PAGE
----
OPELOUSAS, La. (KLFY) – UPDATE, May 17: Gavin Thompson’s father, Jodie Thompson, told News 10 that they and the superintendent have reached an agreement for Gavin to participate in a district-scheduled graduation in July.
The Thompson family sent News 10 the following message as an update to Gavin’s situation:
“As a family, We would like to say thank you to everyone that supported our son’s story. It truly meant a lot to have so much love and support from communities everywhere.
The following is the outcome:
Today we met with superintendent Mr. Jenkins and came to amicable agreement for Gavin to walk. While he will not be walking on the 20th of May, he will be walking in July at a district scheduled graduation which is all he wanted. To be allowed to take his walk.”Jodie Thompson
ORIGINAL POST, May 13: A concerned Opelousas parent is speaking out after discovering their son can not participate in graduation festivities or walk across the stage.
Every student’s dream is to walk across the graduation stage to receive their diploma. Still, for one student Gavin Thompson, 18, at Magnet Academy for Cultural Arts, that dream may not become a reality.
“Push this child aside and say 14 years doesn’t matter. It doesn’t matter. It’s ridiculous,” said Jodie Thompson, father of Gavin Thompson.
Thompson says he was devastated to hear the news regarding his son. He explains the school said Gavin had skipped class and a graduation practice walk meeting, causing him to be canceled out of walking with his class for graduation and attending the senior banquet.
“He didn’t skip the day. He was with his gifted teacher, where he goes every Tuesday, and he’s been doing that for several years,” Thompson said.
The class is for Gavin’s mental health, and he said he feels like the school discriminates against him because of it.
“It’s very upsetting. I’m being singled out because of my mental illness,” said Gavin Thompson. He said that the senior package information does not say the meeting was mandatory.
“I’m a concerned parent. I’m also an educator here in this system, but I’m a parent first, and that is my child. He’s a part of this system, and I hope that the district will start taking mental illness seriously,” Jodie Thompson said.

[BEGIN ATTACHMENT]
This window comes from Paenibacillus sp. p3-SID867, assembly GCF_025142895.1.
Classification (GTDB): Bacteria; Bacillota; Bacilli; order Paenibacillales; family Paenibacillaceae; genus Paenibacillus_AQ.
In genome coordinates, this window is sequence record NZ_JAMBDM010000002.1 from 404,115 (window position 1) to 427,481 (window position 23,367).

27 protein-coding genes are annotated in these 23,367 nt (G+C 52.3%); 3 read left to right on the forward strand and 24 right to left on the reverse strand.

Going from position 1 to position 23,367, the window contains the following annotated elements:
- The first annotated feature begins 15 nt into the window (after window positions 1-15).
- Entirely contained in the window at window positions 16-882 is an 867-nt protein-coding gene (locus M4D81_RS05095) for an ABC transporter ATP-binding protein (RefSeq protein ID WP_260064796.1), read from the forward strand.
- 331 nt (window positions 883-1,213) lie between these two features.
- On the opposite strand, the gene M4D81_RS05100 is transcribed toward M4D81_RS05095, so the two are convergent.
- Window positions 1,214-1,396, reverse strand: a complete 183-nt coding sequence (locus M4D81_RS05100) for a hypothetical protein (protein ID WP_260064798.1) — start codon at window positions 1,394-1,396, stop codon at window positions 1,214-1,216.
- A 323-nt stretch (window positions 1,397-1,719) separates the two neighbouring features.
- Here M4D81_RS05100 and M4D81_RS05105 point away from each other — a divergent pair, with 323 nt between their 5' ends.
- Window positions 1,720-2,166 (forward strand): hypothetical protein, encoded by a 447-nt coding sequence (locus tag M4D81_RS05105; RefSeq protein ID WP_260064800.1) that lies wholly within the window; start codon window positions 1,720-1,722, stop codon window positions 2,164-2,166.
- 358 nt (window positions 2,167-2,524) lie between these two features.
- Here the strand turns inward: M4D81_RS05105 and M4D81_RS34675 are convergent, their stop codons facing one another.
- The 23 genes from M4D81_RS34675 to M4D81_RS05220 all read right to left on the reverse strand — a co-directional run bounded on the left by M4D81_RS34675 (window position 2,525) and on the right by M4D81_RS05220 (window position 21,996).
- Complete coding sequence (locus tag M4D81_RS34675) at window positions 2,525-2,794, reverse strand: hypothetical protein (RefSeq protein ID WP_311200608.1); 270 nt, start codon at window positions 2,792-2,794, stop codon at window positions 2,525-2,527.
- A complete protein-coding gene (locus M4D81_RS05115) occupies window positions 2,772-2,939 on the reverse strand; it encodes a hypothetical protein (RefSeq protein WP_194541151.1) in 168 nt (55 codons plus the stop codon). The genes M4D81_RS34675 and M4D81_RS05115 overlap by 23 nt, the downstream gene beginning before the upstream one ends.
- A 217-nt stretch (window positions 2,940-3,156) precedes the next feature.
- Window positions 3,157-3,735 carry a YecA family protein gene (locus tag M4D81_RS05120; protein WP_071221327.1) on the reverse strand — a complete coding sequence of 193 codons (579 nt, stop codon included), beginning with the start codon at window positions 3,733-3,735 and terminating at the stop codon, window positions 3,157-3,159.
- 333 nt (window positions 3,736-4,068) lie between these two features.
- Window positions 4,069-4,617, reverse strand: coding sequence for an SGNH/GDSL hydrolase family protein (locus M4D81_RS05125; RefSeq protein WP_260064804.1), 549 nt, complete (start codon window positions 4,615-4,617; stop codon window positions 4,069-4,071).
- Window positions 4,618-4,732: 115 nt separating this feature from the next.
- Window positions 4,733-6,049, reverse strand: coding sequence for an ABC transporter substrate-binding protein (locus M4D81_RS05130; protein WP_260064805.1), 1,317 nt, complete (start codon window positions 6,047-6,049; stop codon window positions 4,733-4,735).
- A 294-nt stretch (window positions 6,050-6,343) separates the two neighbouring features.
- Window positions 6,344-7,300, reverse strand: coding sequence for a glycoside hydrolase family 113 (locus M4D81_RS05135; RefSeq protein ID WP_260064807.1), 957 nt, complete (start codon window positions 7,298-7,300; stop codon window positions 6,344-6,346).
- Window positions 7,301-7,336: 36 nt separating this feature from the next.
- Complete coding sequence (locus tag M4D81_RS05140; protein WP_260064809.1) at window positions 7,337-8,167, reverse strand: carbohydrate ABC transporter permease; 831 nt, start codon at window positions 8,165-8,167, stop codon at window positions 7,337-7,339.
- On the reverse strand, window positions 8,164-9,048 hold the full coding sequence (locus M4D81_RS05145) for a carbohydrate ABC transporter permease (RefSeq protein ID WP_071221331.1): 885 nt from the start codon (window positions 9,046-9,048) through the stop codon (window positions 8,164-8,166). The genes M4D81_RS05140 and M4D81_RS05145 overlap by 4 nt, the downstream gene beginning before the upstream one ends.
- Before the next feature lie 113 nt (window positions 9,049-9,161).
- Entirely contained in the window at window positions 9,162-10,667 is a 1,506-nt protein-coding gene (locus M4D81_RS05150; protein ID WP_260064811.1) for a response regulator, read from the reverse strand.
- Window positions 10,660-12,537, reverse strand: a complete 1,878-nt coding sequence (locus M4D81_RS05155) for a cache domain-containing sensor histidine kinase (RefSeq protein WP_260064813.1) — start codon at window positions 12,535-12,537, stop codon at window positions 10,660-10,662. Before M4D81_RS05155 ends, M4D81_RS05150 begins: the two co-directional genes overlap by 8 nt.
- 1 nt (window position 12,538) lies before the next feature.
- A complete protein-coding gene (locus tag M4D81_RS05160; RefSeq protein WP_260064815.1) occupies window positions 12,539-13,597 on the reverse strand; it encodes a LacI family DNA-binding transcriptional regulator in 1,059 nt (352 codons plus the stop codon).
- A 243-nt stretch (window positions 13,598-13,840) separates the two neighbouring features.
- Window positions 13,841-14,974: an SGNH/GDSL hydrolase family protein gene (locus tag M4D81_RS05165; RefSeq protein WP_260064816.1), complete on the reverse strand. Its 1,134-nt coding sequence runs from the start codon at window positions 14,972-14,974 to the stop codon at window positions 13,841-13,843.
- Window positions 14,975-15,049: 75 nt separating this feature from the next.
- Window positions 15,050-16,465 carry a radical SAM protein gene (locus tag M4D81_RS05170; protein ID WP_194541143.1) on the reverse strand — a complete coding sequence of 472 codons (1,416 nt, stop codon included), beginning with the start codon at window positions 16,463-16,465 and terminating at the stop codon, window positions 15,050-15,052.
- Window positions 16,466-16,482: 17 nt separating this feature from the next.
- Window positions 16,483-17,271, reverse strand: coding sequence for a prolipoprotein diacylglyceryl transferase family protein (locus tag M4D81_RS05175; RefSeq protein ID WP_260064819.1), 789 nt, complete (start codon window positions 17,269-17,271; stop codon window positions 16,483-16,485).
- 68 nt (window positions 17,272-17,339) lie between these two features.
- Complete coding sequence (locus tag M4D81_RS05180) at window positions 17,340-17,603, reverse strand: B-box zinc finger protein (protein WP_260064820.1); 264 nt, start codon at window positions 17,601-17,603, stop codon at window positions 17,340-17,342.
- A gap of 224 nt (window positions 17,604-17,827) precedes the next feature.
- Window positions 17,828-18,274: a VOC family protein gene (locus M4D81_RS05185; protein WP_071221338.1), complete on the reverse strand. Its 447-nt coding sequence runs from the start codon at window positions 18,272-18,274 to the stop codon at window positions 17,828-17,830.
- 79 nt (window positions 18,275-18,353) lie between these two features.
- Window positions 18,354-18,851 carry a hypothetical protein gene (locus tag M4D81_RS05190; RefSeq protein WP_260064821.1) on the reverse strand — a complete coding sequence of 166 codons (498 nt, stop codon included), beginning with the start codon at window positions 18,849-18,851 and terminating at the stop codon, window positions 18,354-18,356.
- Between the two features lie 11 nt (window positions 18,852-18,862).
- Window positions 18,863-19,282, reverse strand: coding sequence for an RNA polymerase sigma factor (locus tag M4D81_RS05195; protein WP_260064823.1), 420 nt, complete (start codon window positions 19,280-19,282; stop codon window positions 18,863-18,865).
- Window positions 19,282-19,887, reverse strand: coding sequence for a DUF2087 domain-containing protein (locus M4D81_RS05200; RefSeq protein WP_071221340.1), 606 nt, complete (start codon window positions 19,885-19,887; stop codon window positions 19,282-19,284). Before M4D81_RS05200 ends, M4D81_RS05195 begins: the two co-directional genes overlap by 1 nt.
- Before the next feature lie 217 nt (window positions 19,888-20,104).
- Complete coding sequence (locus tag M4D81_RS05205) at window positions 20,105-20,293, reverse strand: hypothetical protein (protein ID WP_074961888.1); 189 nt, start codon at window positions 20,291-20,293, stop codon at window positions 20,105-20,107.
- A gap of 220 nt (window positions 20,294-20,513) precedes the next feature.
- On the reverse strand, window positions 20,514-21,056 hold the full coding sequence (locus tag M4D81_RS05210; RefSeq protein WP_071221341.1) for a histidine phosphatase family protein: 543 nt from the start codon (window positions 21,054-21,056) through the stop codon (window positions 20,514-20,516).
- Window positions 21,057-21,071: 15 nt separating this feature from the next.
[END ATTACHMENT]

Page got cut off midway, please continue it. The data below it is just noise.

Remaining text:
Jodie Thompson said the family sent emails and went to the school board about the matter and is getting nowhere.
“We went through the channels trying to communicate who we need to. To find out if we can get any kind of help or if anybody can listen,” Thompson said. “It’s like we are getting nowhere, and time is running out because next week is the 18th for the banquet and the walk is on the 20th, and here we are Friday, and we got the weekend and all of our friends and family. They are assuming that they’re going to see him walk, and at this point, nobody can watch him walk. He can’t even walk.”
Thompson said when he tried to explain to the school principal about his son’s mental illness, she said that “Rules are rules, and she’s not making an exception because if she makes an exception for him, she has to make an exception; for everybody,” he explained.
Gavin’s graduation walk means a lot to the family. “He’s walking for our family, and I say that with pride because I didn’t finish high school. Nobody on my family’s side has ever done the walk and graduated, and he would be the first one,” his father said. “It would devastate me. I know it would mentally impact him because it’s his work, but he should be able to take that walk with pride, knowing that I did 14 years, and this is my last walk before I go ahead off to college.”
For Gavin, the walk is symbolic of the finish of his four years in education.